Politics & Government

Obama's plan to fight climate change sparks strong reaction in Kentucky

The Trimble County LG&E power plant smoke stack, left, and cooling tower in Bedford.
The Trimble County LG&E power plant smoke stack, left, and cooling tower in Bedford. Herald-Leader

Kentucky's coal-fired power plants produce a lot of carbon dioxide, so President Barack Obama's call Tuesday to limit such emissions from existing plants sparked sharp reaction.

Supporters saw a historic effort to step away from the brink of devastating climate changes. Opponents predicted economic ruin. Utilities said the plan could drive up electricity rates.

About the only thing everyone seemed to agree on is that limiting carbon-dioxide emissions from existing power plants would have "significant, far-reaching effects" in Kentucky and elsewhere, as Len Peters, secretary of the state Energy and Environment Cabinet, said in a blog post.

The effects are hard to predict because Obama did not say what standards he would push. He directed the U.S. Environmental Protection Agency to come up with rules.

U.S. Sens. Mitch McConnell and Rand Paul, and U.S. Reps. Andy Barr, Hal Rogers and Ed Whitfield, all Kentucky Republicans, condemned Obama's plan, saying higher electricity rates would kill U.S. jobs.

"He may as well call his plan what it is: a plan to ship jobs overseas," McConnell said in a speech hours before Obama released the plan.

Whitfield, chairman of the House Subcommittee on Energy and Power, said the panel would hold hearings on Obama's plan and its anticipated economic effects.

In Kentucky, Peters said his cabinet would study how greenhouse-gas regulations could affect the state, with an eye toward coming up with strategies — such as improved efficiency at coal-burning power plants or capturing and storing carbon — to cut the cost of complying with the rules.

Peters said Kentucky had a lot of jobs that rely on relatively low-cost electricity.

"Kentucky is unique, and when we talk about the ramifications of standards on existing plants it's not because we are pro-coal or anti-environment; it's because jobs and economic well-being are particularly vulnerable, and not every state is equally vulnerable," Peters wrote.

Kentucky gets more than 90 percent of its electricity from coal-burning power plants, so the state is one of the largest carbon producers in the country — one of 18 where emissions went up from 2000 to 2010, according to federal statistics.

The state's economy "will further erode" because it relies so heavily on coal-fired electricity generation, Peters said.

The plan to cut carbon emissions from coal-fired plants could mean much higher electricity prices, East Kentucky Power Cooperative and Kentucky Utilities said Tuesday.

The reason would be the cost to retrofit plants to meet the rules, East Kentucky spokesman Nick Comer said.

"Clearly, Obama's plan will have a profound impact on the electric rates paid by Kentuckians because we depend on coal to generate affordable, reliable energy," Comer said.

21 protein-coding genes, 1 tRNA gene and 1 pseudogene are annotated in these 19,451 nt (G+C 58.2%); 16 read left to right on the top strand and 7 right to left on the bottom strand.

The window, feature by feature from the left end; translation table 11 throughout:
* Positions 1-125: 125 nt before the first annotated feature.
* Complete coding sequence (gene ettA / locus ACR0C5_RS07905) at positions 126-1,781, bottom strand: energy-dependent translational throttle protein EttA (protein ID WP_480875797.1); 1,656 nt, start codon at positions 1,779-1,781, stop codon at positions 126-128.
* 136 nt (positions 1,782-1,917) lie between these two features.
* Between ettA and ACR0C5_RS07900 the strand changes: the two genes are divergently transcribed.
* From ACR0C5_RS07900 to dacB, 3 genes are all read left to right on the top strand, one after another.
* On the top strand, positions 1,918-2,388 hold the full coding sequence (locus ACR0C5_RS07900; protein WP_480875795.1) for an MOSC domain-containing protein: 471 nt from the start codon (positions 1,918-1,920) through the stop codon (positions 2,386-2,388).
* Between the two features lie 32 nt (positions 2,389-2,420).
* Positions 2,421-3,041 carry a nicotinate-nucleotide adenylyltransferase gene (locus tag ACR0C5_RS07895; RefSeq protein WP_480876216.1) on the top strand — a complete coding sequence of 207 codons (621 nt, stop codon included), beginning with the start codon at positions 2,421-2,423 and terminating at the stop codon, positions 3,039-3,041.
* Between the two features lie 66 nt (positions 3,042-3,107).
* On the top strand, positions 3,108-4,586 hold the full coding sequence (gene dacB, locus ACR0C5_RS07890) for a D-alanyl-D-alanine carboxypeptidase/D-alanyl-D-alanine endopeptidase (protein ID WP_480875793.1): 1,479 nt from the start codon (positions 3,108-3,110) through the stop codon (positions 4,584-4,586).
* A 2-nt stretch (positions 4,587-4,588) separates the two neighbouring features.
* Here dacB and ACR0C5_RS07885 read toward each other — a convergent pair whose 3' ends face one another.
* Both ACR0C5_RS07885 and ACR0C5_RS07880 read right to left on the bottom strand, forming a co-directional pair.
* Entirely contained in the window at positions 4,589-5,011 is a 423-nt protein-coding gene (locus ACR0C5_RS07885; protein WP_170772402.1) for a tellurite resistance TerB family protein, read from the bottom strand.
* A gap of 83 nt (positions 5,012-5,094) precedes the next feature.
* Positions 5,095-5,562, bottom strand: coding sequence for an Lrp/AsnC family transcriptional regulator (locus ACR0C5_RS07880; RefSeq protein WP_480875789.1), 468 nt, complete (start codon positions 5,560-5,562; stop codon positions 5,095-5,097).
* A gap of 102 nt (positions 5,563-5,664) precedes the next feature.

Obama's plan would have a "chilling effect on the production and use of coal domestically that will greatly impact coal-producing states like Kentucky," said Bill Bissett, president of the Kentucky Coal Association.

One reason is that natural gas burns more cleanly than coal, so utilities could switch fuels to meet lower carbon limits.

Eastern Kentucky already has seen a dramatic drop in coal production and jobs as low natural gas prices led utilities to switch for cost savings.

Justin Maxson, president of the Mountain Association for Community Economic Development, said that as the administration moves to cut carbon emissions, it should invest in Eastern Kentucky communities long dependant on coal.

Officials at every level need to build a more diverse economy by supporting entrepreneurs and promoting sustainable forestry and wood products, energy efficiency, and local foods and tourism, Maxson said.

In his speech, Obama anticipated the charge that his plan would kill jobs.

U.S. businesses have responded many times before with innovation to reduce pollution without economic ruin, Obama said. "Don't bet against American workers. Don't tell folks that we have to choose between the health of our children or the health of our economy," he said.

Environmentalists and others applauded Obama's initiative.

"This should have been done a long time ago," said Suzanne Tallichet, chair of Kentuckians for the Commonwealth.

Reducing carbon pollution will benefit human health and the environment, she said.

Paul Vincelli, a plant pathologist at the University of Kentucky who organized a forum on climate change, said Obama's move was historic.

Science makes clear that it's time for the United States to act to address the causes and effects of climate change, said Vincelli, who emphasized that he didn't advocate a particular approach and was speaking in an individual capacity, not as a UK representative.

"It's very clear that we should be doing something," he said.